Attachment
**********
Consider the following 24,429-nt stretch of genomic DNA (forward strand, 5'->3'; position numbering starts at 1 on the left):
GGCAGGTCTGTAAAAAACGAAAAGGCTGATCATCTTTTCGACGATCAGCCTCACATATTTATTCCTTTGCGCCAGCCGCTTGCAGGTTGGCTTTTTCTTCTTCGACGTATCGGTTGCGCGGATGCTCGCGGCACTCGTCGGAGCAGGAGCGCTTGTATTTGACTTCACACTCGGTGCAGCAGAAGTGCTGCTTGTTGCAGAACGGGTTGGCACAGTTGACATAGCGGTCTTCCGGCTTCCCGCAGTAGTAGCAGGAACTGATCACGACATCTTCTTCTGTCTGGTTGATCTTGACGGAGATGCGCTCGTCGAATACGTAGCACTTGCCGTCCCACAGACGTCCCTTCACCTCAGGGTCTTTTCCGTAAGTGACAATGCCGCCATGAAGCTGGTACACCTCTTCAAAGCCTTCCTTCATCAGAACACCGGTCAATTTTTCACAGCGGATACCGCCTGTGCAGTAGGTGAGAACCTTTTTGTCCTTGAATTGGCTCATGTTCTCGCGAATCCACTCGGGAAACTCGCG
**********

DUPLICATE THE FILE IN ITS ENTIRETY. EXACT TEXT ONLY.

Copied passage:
Consider the following 24,429-nt stretch of genomic DNA (forward strand, 5'->3'; position numbering starts at 1 on the left):
GGCAGGTCTGTAAAAAACGAAAAGGCTGATCATCTTTTCGACGATCAGCCTCACATATTTATTCCTTTGCGCCAGCCGCTTGCAGGTTGGCTTTTTCTTCTTCGACGTATCGGTTGCGCGGATGCTCGCGGCACTCGTCGGAGCAGGAGCGCTTGTATTTGACTTCACACTCGGTGCAGCAGAAGTGCTGCTTGTTGCAGAACGGGTTGGCACAGTTGACATAGCGGTCTTCCGGCTTCCCGCAGTAGTAGCAGGAACTGATCACGACATCTTCTTCTGTCTGGTTGATCTTGACGGAGATGCGCTCGTCGAATACGTAGCACTTGCCGTCCCACAGACGTCCCTTCACCTCAGGGTCTTTTCCGTAAGTGACAATGCCGCCATGAAGCTGGTACACCTCTTCAAAGCCTTCCTTCATCAGAACACCGGTCAATTTTTCACAGCGGATACCGCCTGTGCAGTAGGTGAGAACCTTTTTGTCCTTGAATTGGCTCATGTTCTCGCGAATCCACTCGGGAAACTCGCG